SG Les Paul Junior Guitars

1962 Gibson SG Les Paul Junior

Color: Cherry, Rating: 9.00, $7,500.00 (ID# 01775)
Call to Inquire: (818) 222-4113


1962 SG Les Paul Junior


1962 Gibson SG Les Paul Junior.


Double cutaway solid body with pointed horns. This featherweight guitar weighs in at just 6.60 lbs. and has a nice, fat nut width of just over 1 11/16 inches, a medium-to-thin profile and a standard Gibson scale length of 24 3/4 inches. Solid one-piece mahogany body with bevelled edges, one-piece mahogany neck, and rosewood fretboard with 22 original jumbo frets and inlaid pearl dot position markers. Headstock with gold silk-screened "Gibson" logo and "Les Paul Junior" Serial number "73673" impressed into the back of the headstock. Closed-back 'single-line' Kluson Deluxe strip tuners with white plastic oval buttons. One P-90 pickup with a really hot output of 8.76k. The potentiometers are stamped "134 6202" (Centralab, January 1962). Two-layer (black on white) laminated plastic pickguard with seven screws. Two controls (one volume, one tone) on lower treble bout. Black plastic bell-shaped control knobs with metal tops. Jack socket on body face. Combination preset ridged "wrap-over" bar bridge and Maestro vibrola tailpiece with flat-arm. There are a few small surface marks/indentations on the top and the back of the body and a few minor surface abrasions on the edges. The back of the neck is slightly faded and there is a small surface chip on the bass side just by the 4th fret. Otherwise this fifty-two year old little screamer is in exceptionally fine (9.00) condition. Housed in the original three-latch Gibson brown "alligator" softshell case (8.50).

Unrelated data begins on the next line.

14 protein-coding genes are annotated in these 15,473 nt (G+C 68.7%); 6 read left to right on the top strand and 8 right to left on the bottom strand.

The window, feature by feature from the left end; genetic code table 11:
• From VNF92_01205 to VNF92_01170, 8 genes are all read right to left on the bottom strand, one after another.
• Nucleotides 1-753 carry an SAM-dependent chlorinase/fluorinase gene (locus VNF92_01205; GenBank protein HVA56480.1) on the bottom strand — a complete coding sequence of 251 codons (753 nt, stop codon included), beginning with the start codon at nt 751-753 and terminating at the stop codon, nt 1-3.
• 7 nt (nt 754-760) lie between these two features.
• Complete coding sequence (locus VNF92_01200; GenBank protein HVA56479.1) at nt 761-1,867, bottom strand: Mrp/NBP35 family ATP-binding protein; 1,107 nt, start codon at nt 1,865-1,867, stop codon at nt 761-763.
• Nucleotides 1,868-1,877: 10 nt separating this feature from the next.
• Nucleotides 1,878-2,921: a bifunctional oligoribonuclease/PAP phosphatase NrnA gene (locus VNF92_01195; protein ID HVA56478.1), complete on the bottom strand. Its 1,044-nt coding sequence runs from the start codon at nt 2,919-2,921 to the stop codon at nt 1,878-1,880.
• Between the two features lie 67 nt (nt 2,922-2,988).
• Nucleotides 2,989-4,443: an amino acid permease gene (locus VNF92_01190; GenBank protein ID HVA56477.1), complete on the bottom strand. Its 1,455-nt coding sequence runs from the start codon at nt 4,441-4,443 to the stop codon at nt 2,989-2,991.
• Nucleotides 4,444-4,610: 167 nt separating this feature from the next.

"Considering all the Les Paul models as a whole, sales declined in 1960 after a peak in 1959. By 1961, Gibson had decided on a complete re-design of the line in an effort to try reactivate them...One of the first series of new models to benefit from Gibson's expanded production facilities was the revised Les Paul design, the SG ("Solid Guitar"). At first, these completely new instruments with their highly sculpted, double-cutaway design continued to be named Les Paul models, so guitars of this new style made between 1961 and 1963, with suitable markings are now known as SG/Les Pauls. But by 1963 the Les Paul name had been removed, and the models officially continued as SGs" (Tony Bacon, 50 Years of the Gibson Les Paul, p. 44).

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